In its December 2009 issue, the fine wine industry mag Sommelier Journal decided to take an interesting and unique angle on the ‘year end wine recap.’
Instead of compiling a year-end best-of list, Editor David Vogels asked a hand-selected group (consisting primarily of wine directors, sommeliers and other wine pros) to contribute what they thought to be the most memorable wine they’d tasted in 2009. The only restrictions: the wine had to be available in the U.S., and the contributor shouldn’t be commercially representing the wine in any way.
It’s a novel and very entertaining way to recap another year in vino. The result is presented in the December issue as a 40 selection wine list (along with tasting notes), divvied into Sparkling, White, Rose, Red, and Dessert categories.
The prices of the chosen wines tells us some interesting things about how wine pros view the wine world. The average price of a wine on that list?
And while just over ninety-seven beans might be the average, a cool $100 won’t even get you a bottle of eight of those selections, and all but eleven of the selections are priced over $30. I just don’t see too many people ordering up whole bottles of this wine list in today’s economic climate.
To be fair, there are a handful of outliers that are pushing the average way up (in particular a $560 Burgundy, a $500 Tokaji, and an $800 bubbly) – ordering those with a three-course meal would set you back a mere $1860! The largest area of bargains seem to be the whites, where an average price of $41.93 can get you a memorable wine experience.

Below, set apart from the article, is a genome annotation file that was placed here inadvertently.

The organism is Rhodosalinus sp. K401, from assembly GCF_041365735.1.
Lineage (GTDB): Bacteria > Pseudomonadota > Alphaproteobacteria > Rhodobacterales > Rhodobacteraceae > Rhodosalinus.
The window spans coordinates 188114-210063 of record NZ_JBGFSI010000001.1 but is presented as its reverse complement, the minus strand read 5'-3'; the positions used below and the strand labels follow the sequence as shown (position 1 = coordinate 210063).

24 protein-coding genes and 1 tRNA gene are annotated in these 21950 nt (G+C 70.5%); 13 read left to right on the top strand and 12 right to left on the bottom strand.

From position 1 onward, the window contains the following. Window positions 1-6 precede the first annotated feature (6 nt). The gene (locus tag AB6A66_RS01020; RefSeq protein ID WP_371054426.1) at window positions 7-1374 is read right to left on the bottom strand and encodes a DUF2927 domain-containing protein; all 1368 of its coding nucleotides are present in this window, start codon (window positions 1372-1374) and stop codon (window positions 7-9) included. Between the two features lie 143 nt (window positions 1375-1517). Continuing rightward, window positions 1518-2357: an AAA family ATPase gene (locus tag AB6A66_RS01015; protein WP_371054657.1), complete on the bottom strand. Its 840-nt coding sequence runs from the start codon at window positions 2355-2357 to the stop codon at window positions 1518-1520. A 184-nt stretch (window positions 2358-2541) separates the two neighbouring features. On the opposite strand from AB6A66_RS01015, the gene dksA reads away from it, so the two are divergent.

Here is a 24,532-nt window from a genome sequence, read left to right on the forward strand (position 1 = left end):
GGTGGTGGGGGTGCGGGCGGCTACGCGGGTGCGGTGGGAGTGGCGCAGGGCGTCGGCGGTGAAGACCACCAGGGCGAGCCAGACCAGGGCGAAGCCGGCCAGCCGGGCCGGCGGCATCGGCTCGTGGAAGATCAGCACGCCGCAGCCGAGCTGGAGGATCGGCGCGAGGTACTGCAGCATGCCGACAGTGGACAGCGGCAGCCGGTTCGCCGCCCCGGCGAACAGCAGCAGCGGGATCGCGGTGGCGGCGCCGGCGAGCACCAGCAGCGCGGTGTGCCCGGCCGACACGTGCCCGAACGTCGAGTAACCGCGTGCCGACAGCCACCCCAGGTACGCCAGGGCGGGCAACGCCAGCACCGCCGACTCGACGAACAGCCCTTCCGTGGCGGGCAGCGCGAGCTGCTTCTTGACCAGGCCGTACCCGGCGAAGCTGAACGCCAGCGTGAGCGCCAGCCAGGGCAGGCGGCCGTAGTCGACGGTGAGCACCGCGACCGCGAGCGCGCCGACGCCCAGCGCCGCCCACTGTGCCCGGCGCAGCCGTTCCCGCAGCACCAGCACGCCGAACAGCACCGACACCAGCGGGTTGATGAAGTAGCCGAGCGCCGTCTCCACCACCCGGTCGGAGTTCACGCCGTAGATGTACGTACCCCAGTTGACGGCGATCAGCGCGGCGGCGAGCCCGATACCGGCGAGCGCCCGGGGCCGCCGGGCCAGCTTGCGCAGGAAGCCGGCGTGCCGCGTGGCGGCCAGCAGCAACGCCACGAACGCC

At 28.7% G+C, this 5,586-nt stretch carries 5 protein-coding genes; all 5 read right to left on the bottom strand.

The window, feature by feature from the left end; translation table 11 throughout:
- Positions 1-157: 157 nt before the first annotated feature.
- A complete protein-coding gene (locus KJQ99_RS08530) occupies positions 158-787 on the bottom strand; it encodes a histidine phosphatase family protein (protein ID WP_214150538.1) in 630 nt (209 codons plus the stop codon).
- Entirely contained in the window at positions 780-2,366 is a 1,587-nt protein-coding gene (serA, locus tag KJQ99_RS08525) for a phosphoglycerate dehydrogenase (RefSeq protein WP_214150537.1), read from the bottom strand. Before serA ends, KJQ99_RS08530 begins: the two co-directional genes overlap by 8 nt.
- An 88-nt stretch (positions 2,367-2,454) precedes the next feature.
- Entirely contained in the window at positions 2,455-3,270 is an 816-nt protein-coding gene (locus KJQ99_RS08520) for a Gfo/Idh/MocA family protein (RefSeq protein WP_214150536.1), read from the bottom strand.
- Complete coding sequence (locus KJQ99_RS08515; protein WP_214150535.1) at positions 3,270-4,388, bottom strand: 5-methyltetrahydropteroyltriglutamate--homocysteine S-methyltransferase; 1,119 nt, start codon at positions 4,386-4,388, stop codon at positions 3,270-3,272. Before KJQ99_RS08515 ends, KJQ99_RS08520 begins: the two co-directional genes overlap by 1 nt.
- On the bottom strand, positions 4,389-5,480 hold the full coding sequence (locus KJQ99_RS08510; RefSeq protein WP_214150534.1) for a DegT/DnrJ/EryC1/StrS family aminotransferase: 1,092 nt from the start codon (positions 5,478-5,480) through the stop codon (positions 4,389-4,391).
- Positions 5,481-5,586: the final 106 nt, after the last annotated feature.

What does this list tell us?
Well, it tells me that while bargain wines are easy to come by, the pros don’t find the experience delivered by those bargains to be all that memorable. Which could be due in part to price bias, but probably is equally influenced by what many people see as the trend of bargain wines to be made to taste like one another – i.e., not unique and therefore, presumably, not very memorable.
There are real bargains to be found on this fictitious list, however:
- The cheapest selection (at a very affordable $14) was supplied by fellow 2010 Wine Writers Symposium attendee Patricia Savoie – Emiliana’s 2007 Carménère-Cabernet Sauvignon Novas Reserve from Chile.
- Michael Meagher, the Boston Sommelier Society Chairman, was a homer and selected the local 2007 Westport Rivers Chardonnay, (Massachusetts) at $16.
- I don’t know about you, but I’d dish out $15 for the `07 Quinta do Crasto Douro red blend, based on Walt Disney World’s Kristie Jones’ description as being able to “satisfy Cabernet fans, Syrah lovers, and Malbec groupies” (sounds like a crowd-pleaser to me).
Got a take on memorable wines (cheap or otherwise)? Let’s hear it!